New York State Seal
STATE OF NEW YORK
INSURANCE DEPARTMENT
25 BEAVER STREET
NEW YORK, NEW YORK 10004

The Office of General Counsel issued the following informal opinion on May 10, 2002, representing the position of the New York State Insurance Department.

Re: Non-commercial Pet Insurance

Questions Presented:

1. Is non-commercial pet insurance considered "personal lines" insurance and therefore subject to the three-year required policy period under N.Y. Ins. Law § 3425(a)(7) (McKinney Supp. 2001-2002)?

2. Does a material change in the covered pet’s health constitute a physical change in the property, pursuant to N.Y. Ins. Law § 3425(c)(2)(E) (McKinney Supp. 2001-2002), as a ground for cancellation or non-renewal of the policy?

Conclusions:

1. Yes. Non-commercial pet insurance is considered "personal lines" insurance and therefore is subject to the three-year required policy period under section 3425(a)(7) of the Insurance Law.

2. A material change in the covered pet’s health does not constitute a physical change in the property as a ground for cancellation of the policy. However, if a pet develops a condition during the term of the policy that the insurer considers as being "uninsurable in accordance with the insurer’s objective, uniformly applied underwriting standards," and the policy specifically excludes that condition, it could be considered to be a physical change pursuant to section 3425(c)(2)(E), and therefore a ground for cancellation of the policy.

Facts:

No additional facts were given.

Analysis:

An insurance agency only sells non-commercial animal (pet) insurance, which is therefore covered under section 3425 of the Insurance Law, as opposed to animal insurance which is used in the conduct of business, which is covered under section 3426 of the Insurance Law.

N.Y. Ins. Law § 3425(a)(2) states, in relevant part:

"Covered policy" also means a contract of insurance, referred to in this section as "personal lines insurance", other than a contract of insurance defined in paragraph one hereof, issued or issued for delivery in this state, on a risk located or resident in this state, insuring any of the following contingencies:

(B) loss of or damage to personal property in which natural persons have an insurable interest, except personal property used in the conduct of a business; . . .

N.Y. Ins. Law § 3425(a)(7) states:

With respect to personal lines insurance, "required policy period" means a period of three years from the date as of which a covered policy is first issued or is voluntarily renewed.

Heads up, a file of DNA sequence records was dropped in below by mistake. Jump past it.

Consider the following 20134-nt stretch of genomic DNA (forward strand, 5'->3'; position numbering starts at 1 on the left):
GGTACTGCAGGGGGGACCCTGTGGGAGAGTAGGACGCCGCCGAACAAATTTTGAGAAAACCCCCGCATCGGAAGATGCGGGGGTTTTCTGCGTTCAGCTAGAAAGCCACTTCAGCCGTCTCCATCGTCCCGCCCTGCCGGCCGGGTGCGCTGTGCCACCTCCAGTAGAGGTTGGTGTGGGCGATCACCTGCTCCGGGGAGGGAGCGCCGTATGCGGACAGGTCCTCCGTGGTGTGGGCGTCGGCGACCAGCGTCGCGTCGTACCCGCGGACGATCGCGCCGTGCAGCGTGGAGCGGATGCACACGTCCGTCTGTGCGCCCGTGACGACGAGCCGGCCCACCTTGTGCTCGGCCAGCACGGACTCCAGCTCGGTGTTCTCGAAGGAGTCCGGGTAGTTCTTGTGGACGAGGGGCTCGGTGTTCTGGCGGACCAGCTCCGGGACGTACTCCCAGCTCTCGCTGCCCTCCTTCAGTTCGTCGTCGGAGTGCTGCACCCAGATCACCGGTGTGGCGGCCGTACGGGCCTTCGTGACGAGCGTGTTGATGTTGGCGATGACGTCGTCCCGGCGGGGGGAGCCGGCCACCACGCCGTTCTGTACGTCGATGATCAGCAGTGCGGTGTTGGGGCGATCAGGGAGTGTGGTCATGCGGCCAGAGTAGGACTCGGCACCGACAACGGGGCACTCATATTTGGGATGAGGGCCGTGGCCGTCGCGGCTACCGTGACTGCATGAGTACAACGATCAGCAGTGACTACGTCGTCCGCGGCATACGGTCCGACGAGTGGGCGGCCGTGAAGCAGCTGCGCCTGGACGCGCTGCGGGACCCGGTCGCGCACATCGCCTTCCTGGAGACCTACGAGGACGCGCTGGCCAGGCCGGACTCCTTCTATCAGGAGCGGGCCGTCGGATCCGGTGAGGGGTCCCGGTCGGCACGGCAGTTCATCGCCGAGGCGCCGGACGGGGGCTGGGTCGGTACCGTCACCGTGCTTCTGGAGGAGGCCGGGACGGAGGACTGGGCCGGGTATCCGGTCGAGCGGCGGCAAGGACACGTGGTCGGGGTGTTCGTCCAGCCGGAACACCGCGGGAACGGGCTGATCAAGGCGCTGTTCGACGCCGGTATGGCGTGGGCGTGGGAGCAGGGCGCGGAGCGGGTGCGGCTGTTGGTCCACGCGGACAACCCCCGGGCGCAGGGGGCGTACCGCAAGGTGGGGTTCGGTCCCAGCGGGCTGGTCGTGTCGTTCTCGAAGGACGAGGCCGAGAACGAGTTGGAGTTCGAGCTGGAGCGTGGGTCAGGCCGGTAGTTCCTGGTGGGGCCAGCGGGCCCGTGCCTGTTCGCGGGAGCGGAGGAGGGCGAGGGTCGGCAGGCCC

Therefore, the required policy period for the non-commercial pet insurance that the agency sells is three years. The three-year required policy period is presently in effect, and by issuing one-year policies to New York residents, the insurer is in violation of the Insurance Law. An insurer, however, may issue one-year policies but is bound to continue the coverage for the entire three-year period. Thus, an insurer must renew the one-year policy for three years.

The inquirer also asks what would constitute a physical change in the property as a ground for cancellation or non-renewal of the policy and if a material change in the pet’s health is consistent with this rule.

N.Y. Ins. Law § 3425(c)(2)(E) (McKinney Supp. 2001-2002) states:

(c) After a covered policy has been in effect for sixty days, or upon the effective date if the policy is a renewal, no notice of cancellation shall be issued to become effective unless required pursuant to a program approved by the superintendent as necessary because a continuation of the present premium volume would be hazardous to the interests of policyholders of the insurer, its creditors or the public, or unless it is based on one or more of the following:

(2) With respect to personal lines insurance policies:

(E) physical changes in the property insured occurring after issuance or last annual anniversary date of the policy which result in the property becoming uninsurable in accordance with the insurer’s objective, uniformly applied underwriting standards in effect at the time the policy was issued or last voluntarily renewed; . . .

It is this Department’s view that the insurer may not cancel a policy when a pet becomes seriously ill from a condition covered under the policy, since this is the very risk that the insurer is insuring against. Thus, an event that is supposed to be covered under the policy, such as a serious injury or illness, cannot then be considered a physical change in the property and uninsurable.

However, if a pet develops a condition during the term of the policy that the insurer considers as being "uninsurable in accordance with the insurer’s objective, uniformly applied underwriting standards," and the policy specifically excludes that condition, it could be considered to be a physical change pursuant to section 3425(c)(2)(E), and therefore a ground for cancellation of the policy.

In addition, after the three-year policy period, an insurer may non-renew the policy for any reason, as long as it is not violating the Insurance Law and is consistent with the insurer’s underwriting guidelines.

For further information, you may contact Senior Attorney Meredith S. Kaufer at the New York City Office.